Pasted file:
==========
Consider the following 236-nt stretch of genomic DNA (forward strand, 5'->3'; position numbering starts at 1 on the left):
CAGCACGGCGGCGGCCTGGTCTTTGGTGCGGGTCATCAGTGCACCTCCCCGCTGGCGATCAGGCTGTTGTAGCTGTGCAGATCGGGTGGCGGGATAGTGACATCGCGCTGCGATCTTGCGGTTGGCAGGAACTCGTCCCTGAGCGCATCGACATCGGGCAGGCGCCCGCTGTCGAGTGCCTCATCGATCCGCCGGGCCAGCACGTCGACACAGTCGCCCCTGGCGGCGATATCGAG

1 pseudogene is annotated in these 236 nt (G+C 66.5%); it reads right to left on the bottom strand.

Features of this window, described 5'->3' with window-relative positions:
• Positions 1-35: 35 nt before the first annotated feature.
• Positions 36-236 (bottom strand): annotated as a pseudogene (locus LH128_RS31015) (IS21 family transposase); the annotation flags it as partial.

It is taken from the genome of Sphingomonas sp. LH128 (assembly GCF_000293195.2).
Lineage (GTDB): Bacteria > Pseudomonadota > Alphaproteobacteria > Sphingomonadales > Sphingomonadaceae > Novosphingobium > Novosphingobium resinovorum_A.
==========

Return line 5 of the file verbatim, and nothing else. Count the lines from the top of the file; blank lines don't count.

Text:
• Positions 1-35: 35 nt before the first annotated feature.